Cholera 101: Why This Ancient Disease Is Making Headlines In 2019

Cholera is in the headlines again. Last fall, the World Health Organization declared an ongoing outbreak in Yemen the worst in recorded history, with more than 1 million cases. The outbreak first struck Yemen back in 2016, surged in May 2017 and has now flared up again. There have been more than 2,500 deaths so far.

"We have been confronted with a sharp increase since the beginning of this year," said Brienne Prusak of Doctors Without Borders (MSF). In that time, they've seen an increase from 140 to 2,000 cases per week to reach about 1.4 million cases since the outbreak began. Since January, the death toll has been 190.

Meanwhile, in the aftermath of Cyclone Idai, cases are surfacing in Mozambique and other affected countries. This week, the first death from cholera in Mozambique was reported in the city of Beira.

It's a reminder that an ancient disease – and one which is easily treatable — can still take a terrible toll in modern times.

Fast Killer

Cholera can kill a person in a matter of hours.

It's a severe gastrointestinal disease, transmitted by a bacterium called Vibrio cholerae. And it can trigger so much diarrhea and vomiting that patients can rapidly become dehydrated. They can lose so much fluid that their internal organs shut down.

As we reported in 2016, the water-borne disease has been around for centuries, and it remains a global health risk. According to the World Health Organization there are roughly 3 million cases a year and 90,000 deaths.

Cases crop up throughout the world — particularly when crisis strikes and clean drinking water is not available, as in Yemen. Cholera often spreads through water that has been contaminated by bacteria; it often enters the water from the diarrhea of someone who is infected.

On March 14, Cyclone Idai wrought devastation across Mozambique, Zimbabwe and Malawi, with more than 815 reported deaths. In the wake of the disaster, which was the worst to hit southern Africa in two decades according to UNICEF, 3 million people need humanitarian assistance, half of them are children.

In addition to injuring thousands, the cyclone also damaged infrastructure and flooded sources of drinking water, especially in the hardest-hit port city of Beira, Mozambique.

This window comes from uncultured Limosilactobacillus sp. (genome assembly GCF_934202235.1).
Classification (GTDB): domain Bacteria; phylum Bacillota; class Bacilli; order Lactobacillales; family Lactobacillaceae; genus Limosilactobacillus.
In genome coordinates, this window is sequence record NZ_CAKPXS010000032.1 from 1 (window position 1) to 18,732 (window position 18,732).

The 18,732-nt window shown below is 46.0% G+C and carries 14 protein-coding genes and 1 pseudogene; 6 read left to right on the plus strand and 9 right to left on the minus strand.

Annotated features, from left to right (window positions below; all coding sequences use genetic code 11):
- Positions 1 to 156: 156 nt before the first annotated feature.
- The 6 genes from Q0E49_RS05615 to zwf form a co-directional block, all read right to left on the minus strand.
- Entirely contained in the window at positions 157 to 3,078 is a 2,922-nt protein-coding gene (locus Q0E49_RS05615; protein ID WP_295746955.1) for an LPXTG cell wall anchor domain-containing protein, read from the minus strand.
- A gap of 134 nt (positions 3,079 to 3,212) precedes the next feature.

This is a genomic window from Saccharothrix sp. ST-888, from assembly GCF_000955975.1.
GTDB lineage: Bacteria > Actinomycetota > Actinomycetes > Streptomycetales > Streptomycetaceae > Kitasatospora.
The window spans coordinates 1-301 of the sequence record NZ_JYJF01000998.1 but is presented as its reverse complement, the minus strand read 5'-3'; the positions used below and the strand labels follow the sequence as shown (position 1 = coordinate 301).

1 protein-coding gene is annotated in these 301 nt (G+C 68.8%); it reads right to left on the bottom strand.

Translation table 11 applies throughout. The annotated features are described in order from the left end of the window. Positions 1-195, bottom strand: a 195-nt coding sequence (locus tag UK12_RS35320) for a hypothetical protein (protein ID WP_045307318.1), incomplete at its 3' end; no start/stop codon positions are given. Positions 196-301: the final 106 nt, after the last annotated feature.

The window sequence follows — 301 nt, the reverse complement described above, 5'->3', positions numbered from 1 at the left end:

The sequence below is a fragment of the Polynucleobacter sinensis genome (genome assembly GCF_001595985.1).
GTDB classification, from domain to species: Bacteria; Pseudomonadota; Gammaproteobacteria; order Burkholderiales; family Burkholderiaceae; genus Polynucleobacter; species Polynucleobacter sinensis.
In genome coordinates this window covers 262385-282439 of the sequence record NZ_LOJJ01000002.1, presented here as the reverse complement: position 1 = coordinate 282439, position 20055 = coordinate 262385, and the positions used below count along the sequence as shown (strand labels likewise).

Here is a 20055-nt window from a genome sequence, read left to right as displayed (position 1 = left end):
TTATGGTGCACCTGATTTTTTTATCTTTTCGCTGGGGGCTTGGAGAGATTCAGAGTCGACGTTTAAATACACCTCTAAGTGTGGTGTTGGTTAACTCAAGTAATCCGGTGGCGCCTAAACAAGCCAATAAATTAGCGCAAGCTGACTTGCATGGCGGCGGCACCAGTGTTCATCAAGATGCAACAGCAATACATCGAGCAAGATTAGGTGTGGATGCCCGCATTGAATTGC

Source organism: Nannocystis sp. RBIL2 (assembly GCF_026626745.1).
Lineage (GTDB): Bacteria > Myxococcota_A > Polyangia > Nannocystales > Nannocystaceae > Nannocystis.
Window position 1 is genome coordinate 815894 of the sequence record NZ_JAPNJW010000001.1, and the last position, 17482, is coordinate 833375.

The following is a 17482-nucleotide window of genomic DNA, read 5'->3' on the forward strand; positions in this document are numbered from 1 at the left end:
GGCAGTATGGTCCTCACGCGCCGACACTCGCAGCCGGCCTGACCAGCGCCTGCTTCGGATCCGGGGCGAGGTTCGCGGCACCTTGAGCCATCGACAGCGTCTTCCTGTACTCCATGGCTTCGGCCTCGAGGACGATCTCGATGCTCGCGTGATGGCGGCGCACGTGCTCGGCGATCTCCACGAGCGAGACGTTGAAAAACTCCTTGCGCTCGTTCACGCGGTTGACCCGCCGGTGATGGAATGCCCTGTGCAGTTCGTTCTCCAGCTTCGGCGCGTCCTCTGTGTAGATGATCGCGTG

"The cyclone substantially damaged the city's water supply system, resulting in many people having no access to clean drinking water," Gert Verdonck, MSF's emergency coordinator in Beira, said in a statement. "This means that they have no option but to drink from contaminated wells. Some people are even resorting to drinking stagnant water by the side of the road."

Public health officials were concerned about the possible spread of cholera in Mozambique--and last week, five cases were confirmed.

By Monday, that number had jumped to 1,000 suspected cases.

"There are seven emergency cholera treatment centers operational in Beira and two more being set up. Two additional centers are being set up in Nhamatanda," David Wightwick, the World Health Organization's team leader in Beira, told the Associated Press.

WHO will begin administering 900,000 doses of the oral cholera vaccine on Wednesday.

The disease recently struck other countries in Africa as well. Last year, there were 10,000 cholera cases in northern Nigeria — a record for that region — with 175 known deaths. Public health specialists fear that Nigeria is headed toward another outbreak following a recent spate of violence that has led to overcrowding at displacement camps.

Last year, there were also outbreaks in Zimbabwe, Niger, Cameroon, Somalia, Democratic Republic of Congo, Mozambique and Tanzania, according to WHO.

Ancient History

Even though cholera is making headlines in 2019, it's hardly a new disease.

"It's been in the Ganges delta from time immemorial," says Dr. David Sack, a professor at the Bloomberg School of Public Health at Johns Hopkins in Baltimore. Cholera began spreading from India throughout the West in the early 1800s with more global trade and travel by ships, he explained, with cases cropping up from Russia and Western Europe to Baltimore, New York and Philadelphia.